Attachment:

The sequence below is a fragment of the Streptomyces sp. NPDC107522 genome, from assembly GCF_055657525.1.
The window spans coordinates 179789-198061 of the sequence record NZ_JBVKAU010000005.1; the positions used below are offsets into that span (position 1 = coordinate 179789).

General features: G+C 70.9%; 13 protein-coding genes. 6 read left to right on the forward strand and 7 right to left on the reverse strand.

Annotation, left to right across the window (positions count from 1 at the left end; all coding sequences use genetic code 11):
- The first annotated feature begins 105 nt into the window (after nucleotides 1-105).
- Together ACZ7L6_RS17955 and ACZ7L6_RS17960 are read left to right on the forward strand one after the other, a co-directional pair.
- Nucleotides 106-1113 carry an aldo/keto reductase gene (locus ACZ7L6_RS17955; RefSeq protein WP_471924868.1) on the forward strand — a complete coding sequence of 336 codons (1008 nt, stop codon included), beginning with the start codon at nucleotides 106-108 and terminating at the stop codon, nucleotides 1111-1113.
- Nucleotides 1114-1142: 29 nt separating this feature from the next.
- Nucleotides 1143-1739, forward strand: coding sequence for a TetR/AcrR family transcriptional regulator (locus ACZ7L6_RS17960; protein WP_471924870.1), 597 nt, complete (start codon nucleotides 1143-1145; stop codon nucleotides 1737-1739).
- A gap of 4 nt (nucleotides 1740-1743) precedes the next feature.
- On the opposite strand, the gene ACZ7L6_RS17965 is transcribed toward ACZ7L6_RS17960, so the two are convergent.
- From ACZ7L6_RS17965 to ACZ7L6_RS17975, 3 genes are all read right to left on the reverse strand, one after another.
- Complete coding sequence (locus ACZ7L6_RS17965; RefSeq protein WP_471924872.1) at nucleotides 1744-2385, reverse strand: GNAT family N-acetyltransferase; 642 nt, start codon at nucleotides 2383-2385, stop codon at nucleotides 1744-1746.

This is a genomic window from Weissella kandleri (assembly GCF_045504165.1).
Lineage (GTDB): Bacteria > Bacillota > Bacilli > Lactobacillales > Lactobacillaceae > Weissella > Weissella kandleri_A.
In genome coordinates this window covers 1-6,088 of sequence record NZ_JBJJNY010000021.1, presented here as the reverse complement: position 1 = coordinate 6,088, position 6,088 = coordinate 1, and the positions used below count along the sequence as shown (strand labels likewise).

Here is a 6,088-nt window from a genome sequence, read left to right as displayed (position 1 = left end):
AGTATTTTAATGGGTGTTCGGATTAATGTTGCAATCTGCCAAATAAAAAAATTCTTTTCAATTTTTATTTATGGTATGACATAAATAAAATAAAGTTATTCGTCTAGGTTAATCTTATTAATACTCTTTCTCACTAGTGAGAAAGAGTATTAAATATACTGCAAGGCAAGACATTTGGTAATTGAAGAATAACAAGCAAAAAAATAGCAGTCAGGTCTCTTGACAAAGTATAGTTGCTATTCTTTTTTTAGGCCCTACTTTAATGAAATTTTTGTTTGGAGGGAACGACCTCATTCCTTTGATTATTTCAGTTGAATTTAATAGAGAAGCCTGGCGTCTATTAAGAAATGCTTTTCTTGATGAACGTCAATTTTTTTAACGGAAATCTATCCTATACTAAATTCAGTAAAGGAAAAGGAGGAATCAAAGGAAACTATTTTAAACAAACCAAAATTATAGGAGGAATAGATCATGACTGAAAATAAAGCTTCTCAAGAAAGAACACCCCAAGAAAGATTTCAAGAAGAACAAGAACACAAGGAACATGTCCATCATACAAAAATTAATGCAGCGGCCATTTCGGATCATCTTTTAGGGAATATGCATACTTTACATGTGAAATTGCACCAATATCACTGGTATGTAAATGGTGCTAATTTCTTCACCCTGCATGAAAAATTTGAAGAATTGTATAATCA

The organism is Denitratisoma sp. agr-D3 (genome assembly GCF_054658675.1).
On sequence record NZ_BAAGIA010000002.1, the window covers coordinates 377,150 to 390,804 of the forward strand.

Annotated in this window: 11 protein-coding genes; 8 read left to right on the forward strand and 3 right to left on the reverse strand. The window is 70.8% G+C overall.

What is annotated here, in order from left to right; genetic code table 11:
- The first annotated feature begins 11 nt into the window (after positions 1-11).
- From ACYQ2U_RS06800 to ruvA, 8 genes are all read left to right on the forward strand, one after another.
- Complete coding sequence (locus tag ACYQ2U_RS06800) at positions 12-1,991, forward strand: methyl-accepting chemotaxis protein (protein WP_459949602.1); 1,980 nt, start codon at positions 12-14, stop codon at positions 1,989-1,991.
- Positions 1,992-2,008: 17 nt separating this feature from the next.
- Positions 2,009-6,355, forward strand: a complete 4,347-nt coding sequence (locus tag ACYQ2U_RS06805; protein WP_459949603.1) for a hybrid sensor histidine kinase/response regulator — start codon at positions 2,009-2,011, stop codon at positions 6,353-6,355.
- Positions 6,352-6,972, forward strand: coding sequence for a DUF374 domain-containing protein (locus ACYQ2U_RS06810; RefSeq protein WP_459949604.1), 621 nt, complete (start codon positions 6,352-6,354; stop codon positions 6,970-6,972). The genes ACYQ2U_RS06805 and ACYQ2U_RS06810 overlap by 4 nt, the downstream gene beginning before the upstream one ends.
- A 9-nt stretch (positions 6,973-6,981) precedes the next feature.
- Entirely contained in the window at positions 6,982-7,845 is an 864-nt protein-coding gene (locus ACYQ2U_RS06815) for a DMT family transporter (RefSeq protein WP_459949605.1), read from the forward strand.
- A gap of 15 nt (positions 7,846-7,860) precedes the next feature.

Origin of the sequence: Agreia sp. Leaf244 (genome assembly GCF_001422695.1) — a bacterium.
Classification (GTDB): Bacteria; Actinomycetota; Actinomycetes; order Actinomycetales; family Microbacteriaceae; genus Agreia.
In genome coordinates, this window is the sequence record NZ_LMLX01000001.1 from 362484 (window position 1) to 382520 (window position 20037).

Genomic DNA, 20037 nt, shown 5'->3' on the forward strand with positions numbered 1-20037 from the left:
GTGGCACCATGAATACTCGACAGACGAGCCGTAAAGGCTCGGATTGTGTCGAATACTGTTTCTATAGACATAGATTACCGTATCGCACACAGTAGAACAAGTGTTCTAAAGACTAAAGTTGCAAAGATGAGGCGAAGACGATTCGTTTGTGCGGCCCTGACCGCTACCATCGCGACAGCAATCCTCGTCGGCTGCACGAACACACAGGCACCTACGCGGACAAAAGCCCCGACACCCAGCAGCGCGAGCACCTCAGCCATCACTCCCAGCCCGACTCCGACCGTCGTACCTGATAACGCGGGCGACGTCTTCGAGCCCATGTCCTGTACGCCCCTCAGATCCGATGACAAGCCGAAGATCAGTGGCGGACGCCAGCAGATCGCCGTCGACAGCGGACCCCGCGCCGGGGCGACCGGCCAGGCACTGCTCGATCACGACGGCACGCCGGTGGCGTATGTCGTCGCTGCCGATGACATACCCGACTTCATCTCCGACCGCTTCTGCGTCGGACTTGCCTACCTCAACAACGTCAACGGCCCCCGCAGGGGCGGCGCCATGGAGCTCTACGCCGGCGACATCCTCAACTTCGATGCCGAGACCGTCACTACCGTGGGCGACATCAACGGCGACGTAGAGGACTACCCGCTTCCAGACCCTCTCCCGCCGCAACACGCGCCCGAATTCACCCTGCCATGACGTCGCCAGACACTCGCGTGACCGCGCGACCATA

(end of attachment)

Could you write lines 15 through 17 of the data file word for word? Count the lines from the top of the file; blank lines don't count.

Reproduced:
Lineage (GTDB): Bacteria > Bacillota > Bacilli > Lactobacillales > Lactobacillaceae > Weissella > Weissella kandleri_A.
In genome coordinates this window covers 1-6,088 of sequence record NZ_JBJJNY010000021.1, presented here as the reverse complement: position 1 = coordinate 6,088, position 6,088 = coordinate 1, and the positions used below count along the sequence as shown (strand labels likewise).

Here is a 6,088-nt window from a genome sequence, read left to right as displayed (position 1 = left end):